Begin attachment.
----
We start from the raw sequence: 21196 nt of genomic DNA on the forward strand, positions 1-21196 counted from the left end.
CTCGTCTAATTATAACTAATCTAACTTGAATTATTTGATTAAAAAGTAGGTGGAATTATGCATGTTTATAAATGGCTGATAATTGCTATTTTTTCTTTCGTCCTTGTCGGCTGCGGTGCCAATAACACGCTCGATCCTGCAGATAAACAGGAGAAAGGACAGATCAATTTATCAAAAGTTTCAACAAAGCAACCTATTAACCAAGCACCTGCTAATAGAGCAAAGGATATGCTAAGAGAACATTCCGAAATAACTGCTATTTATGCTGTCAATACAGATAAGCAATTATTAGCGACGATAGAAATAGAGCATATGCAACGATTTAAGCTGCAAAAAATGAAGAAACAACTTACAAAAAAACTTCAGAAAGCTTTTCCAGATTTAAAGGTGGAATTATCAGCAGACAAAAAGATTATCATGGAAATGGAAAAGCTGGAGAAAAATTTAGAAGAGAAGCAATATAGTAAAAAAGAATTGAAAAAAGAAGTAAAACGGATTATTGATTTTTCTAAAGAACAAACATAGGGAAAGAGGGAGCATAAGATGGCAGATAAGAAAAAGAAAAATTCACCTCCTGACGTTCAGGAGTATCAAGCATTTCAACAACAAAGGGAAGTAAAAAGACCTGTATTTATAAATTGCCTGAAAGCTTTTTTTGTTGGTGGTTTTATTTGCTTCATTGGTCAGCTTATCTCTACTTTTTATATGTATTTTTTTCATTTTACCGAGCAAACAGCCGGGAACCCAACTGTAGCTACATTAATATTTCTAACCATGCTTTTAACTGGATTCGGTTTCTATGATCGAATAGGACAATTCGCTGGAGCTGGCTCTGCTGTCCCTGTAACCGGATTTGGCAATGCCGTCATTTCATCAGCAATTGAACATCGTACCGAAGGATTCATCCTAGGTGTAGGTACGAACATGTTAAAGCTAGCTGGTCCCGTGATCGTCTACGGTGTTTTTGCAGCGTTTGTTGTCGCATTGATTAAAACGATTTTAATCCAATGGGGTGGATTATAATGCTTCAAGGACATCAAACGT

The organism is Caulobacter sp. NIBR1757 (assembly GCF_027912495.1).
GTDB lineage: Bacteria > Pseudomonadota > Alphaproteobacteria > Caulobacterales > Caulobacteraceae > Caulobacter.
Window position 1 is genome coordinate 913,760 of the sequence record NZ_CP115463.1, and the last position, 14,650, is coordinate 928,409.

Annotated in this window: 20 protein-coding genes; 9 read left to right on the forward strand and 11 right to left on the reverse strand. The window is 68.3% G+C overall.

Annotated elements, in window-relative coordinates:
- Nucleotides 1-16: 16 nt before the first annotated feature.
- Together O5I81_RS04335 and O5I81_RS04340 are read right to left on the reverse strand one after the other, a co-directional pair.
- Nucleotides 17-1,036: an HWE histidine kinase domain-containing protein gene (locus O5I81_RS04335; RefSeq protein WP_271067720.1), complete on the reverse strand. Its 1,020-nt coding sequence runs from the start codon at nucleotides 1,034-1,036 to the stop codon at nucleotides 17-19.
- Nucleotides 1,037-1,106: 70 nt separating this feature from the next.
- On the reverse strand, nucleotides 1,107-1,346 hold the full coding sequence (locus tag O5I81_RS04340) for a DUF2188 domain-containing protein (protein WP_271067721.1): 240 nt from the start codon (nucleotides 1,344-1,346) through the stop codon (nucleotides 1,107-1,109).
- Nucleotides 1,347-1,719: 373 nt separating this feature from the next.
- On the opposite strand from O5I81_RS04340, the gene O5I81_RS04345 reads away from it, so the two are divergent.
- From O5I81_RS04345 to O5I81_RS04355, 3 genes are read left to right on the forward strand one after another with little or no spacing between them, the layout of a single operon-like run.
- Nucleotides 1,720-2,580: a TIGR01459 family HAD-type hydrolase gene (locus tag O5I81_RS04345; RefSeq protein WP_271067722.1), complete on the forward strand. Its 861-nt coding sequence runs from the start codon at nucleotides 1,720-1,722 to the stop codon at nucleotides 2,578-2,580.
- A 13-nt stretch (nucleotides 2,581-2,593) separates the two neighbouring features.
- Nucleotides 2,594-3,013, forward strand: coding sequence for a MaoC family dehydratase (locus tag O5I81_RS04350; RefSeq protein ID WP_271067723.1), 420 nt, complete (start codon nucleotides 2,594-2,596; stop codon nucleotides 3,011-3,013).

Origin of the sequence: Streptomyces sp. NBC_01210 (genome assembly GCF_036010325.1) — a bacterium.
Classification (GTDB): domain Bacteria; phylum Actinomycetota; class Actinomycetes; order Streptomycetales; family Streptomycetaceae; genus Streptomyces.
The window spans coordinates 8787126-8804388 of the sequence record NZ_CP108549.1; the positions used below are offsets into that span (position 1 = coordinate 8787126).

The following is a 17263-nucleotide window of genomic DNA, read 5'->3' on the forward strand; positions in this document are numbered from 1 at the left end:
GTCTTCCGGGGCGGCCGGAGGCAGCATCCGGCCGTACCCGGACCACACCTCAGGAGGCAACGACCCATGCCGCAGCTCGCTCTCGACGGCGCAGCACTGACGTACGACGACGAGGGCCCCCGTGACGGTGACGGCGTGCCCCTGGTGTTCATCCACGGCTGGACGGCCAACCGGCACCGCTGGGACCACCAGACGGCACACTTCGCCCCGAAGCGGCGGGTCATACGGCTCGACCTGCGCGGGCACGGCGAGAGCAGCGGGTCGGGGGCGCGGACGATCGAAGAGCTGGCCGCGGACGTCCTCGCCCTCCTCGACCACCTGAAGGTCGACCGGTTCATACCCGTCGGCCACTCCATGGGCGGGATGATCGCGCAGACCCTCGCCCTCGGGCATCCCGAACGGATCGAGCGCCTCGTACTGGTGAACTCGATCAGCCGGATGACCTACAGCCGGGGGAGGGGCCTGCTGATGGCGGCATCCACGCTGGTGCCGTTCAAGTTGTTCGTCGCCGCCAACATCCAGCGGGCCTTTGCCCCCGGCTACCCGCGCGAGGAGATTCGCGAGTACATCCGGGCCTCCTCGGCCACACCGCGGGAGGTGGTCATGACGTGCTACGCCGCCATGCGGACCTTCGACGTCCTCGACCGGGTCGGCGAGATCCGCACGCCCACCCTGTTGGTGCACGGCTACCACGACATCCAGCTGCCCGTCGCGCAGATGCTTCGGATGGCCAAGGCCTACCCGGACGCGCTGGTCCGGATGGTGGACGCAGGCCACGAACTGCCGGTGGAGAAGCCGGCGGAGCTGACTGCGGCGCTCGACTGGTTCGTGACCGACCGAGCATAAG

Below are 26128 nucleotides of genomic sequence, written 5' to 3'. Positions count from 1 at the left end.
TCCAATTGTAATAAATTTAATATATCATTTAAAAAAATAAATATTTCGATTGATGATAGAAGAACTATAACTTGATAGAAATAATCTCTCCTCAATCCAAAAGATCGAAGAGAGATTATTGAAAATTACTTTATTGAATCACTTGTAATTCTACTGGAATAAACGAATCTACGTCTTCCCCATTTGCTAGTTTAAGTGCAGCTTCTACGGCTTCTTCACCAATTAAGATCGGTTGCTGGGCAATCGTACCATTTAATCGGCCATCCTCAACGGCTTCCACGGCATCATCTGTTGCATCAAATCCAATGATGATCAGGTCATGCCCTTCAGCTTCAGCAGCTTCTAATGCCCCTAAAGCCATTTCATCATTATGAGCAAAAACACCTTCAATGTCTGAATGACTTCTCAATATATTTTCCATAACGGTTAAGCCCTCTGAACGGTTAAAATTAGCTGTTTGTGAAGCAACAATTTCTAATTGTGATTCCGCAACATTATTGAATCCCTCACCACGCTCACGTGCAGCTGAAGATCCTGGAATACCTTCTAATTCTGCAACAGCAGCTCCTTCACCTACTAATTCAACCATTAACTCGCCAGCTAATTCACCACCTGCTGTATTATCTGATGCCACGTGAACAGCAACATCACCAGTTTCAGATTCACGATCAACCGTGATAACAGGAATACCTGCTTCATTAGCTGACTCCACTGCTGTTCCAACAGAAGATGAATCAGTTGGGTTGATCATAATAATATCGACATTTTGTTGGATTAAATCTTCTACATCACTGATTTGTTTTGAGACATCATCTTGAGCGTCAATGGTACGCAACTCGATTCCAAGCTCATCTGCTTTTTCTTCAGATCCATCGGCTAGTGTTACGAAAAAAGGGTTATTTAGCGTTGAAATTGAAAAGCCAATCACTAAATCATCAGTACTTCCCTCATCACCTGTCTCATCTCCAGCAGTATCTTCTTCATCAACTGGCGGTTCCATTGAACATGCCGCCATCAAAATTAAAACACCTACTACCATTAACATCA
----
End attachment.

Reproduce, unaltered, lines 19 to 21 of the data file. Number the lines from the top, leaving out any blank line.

Origin of the sequence: Streptomyces sp. NBC_01210 (genome assembly GCF_036010325.1) — a bacterium.
Classification (GTDB): domain Bacteria; phylum Actinomycetota; class Actinomycetes; order Streptomycetales; family Streptomycetaceae; genus Streptomyces.
The window spans coordinates 8787126-8804388 of the sequence record NZ_CP108549.1; the positions used below are offsets into that span (position 1 = coordinate 8787126).